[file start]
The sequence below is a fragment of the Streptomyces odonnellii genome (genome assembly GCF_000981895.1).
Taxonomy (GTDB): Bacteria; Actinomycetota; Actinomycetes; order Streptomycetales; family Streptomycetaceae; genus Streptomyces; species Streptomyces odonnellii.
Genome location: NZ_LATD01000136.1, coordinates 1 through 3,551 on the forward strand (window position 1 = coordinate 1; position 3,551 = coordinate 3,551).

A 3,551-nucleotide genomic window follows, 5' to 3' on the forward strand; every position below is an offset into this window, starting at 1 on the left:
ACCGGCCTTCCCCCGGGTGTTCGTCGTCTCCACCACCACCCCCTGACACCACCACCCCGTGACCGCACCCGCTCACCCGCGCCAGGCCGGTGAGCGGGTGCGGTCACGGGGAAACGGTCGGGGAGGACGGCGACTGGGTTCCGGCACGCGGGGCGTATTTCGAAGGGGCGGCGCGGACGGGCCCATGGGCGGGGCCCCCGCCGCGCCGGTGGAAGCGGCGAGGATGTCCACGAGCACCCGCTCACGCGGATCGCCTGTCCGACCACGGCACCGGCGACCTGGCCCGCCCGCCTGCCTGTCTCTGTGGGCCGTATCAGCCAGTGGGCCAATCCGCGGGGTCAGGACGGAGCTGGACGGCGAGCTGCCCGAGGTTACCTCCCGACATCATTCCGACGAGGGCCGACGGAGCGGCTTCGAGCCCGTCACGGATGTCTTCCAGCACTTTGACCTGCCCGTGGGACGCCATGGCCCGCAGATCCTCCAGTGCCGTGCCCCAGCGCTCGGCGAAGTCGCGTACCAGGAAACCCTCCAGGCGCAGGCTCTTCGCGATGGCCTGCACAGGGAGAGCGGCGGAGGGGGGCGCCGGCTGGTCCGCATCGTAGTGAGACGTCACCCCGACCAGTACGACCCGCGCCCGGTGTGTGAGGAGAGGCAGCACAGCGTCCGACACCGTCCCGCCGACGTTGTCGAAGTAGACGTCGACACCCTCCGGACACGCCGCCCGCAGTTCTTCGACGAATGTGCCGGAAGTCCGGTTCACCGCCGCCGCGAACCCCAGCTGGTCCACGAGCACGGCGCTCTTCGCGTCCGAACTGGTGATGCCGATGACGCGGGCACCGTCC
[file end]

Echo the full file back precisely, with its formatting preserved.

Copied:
The sequence below is a fragment of the Streptomyces odonnellii genome (genome assembly GCF_000981895.1).
Taxonomy (GTDB): Bacteria; Actinomycetota; Actinomycetes; order Streptomycetales; family Streptomycetaceae; genus Streptomyces; species Streptomyces odonnellii.
Genome location: NZ_LATD01000136.1, coordinates 1 through 3,551 on the forward strand (window position 1 = coordinate 1; position 3,551 = coordinate 3,551).

A 3,551-nucleotide genomic window follows, 5' to 3' on the forward strand; every position below is an offset into this window, starting at 1 on the left:
ACCGGCCTTCCCCCGGGTGTTCGTCGTCTCCACCACCACCCCCTGACACCACCACCCCGTGACCGCACCCGCTCACCCGCGCCAGGCCGGTGAGCGGGTGCGGTCACGGGGAAACGGTCGGGGAGGACGGCGACTGGGTTCCGGCACGCGGGGCGTATTTCGAAGGGGCGGCGCGGACGGGCCCATGGGCGGGGCCCCCGCCGCGCCGGTGGAAGCGGCGAGGATGTCCACGAGCACCCGCTCACGCGGATCGCCTGTCCGACCACGGCACCGGCGACCTGGCCCGCCCGCCTGCCTGTCTCTGTGGGCCGTATCAGCCAGTGGGCCAATCCGCGGGGTCAGGACGGAGCTGGACGGCGAGCTGCCCGAGGTTACCTCCCGACATCATTCCGACGAGGGCCGACGGAGCGGCTTCGAGCCCGTCACGGATGTCTTCCAGCACTTTGACCTGCCCGTGGGACGCCATGGCCCGCAGATCCTCCAGTGCCGTGCCCCAGCGCTCGGCGAAGTCGCGTACCAGGAAACCCTCCAGGCGCAGGCTCTTCGCGATGGCCTGCACAGGGAGAGCGGCGGAGGGGGGCGCCGGCTGGTCCGCATCGTAGTGAGACGTCACCCCGACCAGTACGACCCGCGCCCGGTGTGTGAGGAGAGGCAGCACAGCGTCCGACACCGTCCCGCCGACGTTGTCGAAGTAGACGTCGACACCCTCCGGACACGCCGCCCGCAGTTCTTCGACGAATGTGCCGGAAGTCCGGTTCACCGCCGCCGCGAACCCCAGCTGGTCCACGAGCACGGCGCTCTTCGCGTCCGAACTGGTGATGCCGATGACGCGGGCACCGTCC